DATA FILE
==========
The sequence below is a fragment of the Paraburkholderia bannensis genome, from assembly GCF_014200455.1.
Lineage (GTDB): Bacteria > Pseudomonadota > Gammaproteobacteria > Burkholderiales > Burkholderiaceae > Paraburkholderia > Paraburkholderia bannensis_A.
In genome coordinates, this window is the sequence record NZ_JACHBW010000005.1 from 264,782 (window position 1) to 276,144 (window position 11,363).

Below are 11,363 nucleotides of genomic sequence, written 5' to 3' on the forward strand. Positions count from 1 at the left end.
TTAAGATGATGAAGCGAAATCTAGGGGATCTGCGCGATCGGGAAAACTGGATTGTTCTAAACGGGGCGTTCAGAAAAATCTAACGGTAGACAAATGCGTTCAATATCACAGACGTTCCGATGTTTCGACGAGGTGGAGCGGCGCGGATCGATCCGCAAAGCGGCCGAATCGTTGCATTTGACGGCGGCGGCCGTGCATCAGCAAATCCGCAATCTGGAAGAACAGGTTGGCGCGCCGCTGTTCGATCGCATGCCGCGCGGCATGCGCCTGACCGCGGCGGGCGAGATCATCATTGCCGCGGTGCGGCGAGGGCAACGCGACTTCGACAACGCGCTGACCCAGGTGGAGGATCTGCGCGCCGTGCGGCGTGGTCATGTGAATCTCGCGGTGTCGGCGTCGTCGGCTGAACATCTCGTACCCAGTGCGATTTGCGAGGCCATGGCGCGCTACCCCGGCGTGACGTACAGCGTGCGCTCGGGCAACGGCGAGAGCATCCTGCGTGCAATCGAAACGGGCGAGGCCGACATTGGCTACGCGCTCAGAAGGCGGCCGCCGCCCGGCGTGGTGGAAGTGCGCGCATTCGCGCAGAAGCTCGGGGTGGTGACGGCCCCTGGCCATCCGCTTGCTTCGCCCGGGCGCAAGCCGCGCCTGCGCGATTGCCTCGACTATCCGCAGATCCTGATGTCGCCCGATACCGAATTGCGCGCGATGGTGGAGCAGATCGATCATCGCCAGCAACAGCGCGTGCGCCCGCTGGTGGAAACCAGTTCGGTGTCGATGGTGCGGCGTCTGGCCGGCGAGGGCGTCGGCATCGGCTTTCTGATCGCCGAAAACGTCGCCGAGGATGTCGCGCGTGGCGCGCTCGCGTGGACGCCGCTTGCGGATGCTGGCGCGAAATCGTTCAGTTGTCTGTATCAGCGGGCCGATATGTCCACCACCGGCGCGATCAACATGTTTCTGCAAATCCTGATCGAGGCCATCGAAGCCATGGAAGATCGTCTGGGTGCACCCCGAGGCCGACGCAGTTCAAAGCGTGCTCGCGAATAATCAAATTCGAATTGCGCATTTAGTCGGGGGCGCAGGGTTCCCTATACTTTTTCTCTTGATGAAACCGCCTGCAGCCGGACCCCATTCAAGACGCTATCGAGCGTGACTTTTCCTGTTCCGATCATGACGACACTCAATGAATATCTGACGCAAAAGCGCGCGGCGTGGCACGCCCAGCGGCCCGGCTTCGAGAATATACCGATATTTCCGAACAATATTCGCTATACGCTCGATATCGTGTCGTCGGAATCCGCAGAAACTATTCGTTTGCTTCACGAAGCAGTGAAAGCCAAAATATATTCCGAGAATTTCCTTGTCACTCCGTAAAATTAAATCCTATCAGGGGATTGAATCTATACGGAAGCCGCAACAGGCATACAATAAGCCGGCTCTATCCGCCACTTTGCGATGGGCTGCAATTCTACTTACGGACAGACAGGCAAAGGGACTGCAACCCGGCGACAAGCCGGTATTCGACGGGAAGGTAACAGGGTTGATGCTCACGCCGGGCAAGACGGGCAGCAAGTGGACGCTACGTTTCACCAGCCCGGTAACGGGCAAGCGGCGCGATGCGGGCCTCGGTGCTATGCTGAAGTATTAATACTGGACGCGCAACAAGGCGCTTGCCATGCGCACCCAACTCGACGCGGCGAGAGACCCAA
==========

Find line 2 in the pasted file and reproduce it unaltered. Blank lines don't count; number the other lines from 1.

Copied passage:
Lineage (GTDB): Bacteria > Pseudomonadota > Gammaproteobacteria > Burkholderiales > Burkholderiaceae > Paraburkholderia > Paraburkholderia bannensis_A.